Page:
sented at trial and during the prior sentencing hearings, and heard live testimony from Angle's niece, his two nephews, an employee from the Indiana gym, a gym patron and her son, the Georgia boy, and the postal inspector. As we had directed, the court made extensive findings concerning the reliability of the allegations of molestation, and Angle does not contest those findings on appeal. Appellant's Br. at 13. The court still applied the 1998 guidelines but also took note of amendments promulgated since Angle's first sentencing in 1999; Angle's imprisonment range under the 1998 version of the guidelines was 97 to 121 months but would have been 360 months to life under the 2006 version then in effect. In again settling on a total period of imprisonment of 300 months, the district court explained that the "pattern of abuse" upward adjustment under § 2G2.2(b)(4) did not fully account for Angle's extensive history of sexual misconduct involving children. The court reasoned that the "pattern of abuse" adjustment would apply any time a defendant engaged in at least two instances of sexual abuse or exploitation, and yet Angle, whose pattern of misconduct had run virtually unchecked for 20 years, was one of the worst child predators the judge had seen in his 25 years on the bench. The court observed that Angle had abused a position of trust as a relative to three of the abused children, and had established a modus operandi of ingratiating himself with single mothers in order to abuse their children. Moreover, the court explained, Angle had produced child pornography in addition to consuming it. The court noted a series of e-mails Angle had sent to what he thought was a distributor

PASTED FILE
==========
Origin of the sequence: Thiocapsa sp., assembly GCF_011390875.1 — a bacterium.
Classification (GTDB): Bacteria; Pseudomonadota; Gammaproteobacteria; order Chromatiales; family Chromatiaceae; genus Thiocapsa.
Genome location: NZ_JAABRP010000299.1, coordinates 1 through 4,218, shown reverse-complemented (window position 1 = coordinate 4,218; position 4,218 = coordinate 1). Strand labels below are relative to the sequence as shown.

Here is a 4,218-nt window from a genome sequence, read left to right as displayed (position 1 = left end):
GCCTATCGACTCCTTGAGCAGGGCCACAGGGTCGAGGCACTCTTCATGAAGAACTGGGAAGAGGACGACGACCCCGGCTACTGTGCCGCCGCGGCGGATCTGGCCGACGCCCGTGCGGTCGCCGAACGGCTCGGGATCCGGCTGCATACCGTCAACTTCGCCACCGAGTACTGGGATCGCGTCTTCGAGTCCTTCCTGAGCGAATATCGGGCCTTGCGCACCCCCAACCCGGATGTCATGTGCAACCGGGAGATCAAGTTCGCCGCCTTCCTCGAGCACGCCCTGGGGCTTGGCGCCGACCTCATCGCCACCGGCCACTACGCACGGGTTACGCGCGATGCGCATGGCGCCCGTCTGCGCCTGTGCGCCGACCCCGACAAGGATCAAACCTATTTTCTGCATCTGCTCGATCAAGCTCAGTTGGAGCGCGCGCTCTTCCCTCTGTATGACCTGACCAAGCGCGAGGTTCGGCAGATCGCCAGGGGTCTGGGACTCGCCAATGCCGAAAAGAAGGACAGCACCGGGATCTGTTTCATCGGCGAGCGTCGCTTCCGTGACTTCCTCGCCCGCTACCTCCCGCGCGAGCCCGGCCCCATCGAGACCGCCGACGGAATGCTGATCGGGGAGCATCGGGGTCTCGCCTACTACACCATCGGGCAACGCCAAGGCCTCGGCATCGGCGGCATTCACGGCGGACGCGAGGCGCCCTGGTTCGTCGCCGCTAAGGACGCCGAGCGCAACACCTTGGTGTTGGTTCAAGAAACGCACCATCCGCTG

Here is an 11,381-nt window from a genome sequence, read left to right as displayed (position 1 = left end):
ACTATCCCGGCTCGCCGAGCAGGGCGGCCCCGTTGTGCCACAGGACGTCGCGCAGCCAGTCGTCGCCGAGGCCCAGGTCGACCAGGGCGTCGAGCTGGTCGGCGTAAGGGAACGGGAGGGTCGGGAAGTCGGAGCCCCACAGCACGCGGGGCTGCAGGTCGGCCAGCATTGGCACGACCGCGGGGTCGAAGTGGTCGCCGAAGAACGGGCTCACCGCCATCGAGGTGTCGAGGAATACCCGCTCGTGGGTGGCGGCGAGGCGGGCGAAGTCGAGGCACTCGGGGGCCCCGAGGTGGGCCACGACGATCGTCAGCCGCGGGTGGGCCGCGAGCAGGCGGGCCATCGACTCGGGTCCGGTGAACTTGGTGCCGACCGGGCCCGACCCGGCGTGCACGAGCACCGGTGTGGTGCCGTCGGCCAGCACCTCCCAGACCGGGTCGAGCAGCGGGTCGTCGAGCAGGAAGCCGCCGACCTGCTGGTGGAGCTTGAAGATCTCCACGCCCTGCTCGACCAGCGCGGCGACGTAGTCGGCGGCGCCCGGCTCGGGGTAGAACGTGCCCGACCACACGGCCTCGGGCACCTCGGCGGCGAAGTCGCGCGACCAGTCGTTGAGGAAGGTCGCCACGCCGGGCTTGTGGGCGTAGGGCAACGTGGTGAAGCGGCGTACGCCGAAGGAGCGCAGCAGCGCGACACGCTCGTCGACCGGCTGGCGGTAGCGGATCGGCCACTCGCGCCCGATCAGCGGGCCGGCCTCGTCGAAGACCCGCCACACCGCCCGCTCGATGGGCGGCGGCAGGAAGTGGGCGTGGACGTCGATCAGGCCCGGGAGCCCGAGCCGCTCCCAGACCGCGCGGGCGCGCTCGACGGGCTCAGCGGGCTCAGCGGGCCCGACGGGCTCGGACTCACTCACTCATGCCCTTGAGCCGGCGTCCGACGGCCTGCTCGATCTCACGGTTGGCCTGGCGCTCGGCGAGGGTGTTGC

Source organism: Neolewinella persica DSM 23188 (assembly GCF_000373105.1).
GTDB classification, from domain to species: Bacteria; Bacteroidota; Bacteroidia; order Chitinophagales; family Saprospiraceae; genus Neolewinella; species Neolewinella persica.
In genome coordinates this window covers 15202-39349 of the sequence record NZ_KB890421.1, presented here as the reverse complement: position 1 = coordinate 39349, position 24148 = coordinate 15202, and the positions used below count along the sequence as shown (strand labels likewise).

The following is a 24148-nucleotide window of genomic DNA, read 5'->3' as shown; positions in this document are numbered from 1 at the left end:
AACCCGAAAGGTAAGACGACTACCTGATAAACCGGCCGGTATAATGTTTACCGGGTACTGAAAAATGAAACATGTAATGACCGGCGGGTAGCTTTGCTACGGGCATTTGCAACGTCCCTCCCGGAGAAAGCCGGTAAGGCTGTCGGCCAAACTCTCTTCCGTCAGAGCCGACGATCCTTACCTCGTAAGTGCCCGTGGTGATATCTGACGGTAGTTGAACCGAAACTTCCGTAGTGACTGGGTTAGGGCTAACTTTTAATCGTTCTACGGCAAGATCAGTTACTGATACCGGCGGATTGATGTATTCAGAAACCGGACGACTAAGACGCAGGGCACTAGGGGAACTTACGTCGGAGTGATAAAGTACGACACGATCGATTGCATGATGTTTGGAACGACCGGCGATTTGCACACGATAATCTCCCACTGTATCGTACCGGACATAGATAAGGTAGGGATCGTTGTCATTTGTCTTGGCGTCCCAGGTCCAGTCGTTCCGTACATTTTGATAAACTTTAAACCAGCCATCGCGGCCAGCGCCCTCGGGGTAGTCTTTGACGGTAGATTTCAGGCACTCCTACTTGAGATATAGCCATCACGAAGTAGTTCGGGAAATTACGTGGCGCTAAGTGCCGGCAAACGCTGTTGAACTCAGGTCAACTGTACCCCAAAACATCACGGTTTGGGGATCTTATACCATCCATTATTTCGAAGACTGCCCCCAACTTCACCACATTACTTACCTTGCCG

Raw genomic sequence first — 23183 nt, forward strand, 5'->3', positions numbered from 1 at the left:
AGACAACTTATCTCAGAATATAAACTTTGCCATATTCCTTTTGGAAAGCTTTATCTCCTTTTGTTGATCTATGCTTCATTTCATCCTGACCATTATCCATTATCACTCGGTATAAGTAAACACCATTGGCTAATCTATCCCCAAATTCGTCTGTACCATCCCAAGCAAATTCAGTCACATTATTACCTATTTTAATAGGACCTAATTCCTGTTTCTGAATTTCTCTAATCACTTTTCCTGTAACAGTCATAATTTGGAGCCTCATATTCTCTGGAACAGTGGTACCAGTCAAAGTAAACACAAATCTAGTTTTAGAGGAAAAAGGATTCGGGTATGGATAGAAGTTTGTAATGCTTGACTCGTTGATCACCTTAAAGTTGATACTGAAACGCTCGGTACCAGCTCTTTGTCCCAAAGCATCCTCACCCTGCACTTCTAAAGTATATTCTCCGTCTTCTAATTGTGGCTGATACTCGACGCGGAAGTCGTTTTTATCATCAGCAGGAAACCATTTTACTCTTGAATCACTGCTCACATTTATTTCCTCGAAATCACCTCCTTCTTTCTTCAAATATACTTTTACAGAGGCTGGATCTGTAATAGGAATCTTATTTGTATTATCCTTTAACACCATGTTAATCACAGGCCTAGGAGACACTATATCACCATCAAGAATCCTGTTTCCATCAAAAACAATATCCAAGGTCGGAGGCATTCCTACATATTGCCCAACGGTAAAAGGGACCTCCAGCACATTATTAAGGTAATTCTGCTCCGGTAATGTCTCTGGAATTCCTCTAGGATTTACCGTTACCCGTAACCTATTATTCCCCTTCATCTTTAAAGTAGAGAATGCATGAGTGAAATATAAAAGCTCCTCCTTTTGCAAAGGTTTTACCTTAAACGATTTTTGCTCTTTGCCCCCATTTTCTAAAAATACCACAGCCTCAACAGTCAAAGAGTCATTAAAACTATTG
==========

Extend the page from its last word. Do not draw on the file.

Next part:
of child pornography in Colorado (but was actually a government front). These emails established that during a trip to Mexico, Angle helped create at least one sexually explicit video of children. In one e-mail sent before his departure, Angle boasted that he was traveling to Mexico to "play with boys" and had them "lined up already and waiting for our arrival." This extensive evidence, the court concluded, signaled that Angle's crimes would quickly resume upon his release from prison. He showed no remorse, and despite telling the judge that he now wanted to participate in sex-offender treatment, Angle had passed up opportunities to do so after his two prior convictions for sex offenses against children.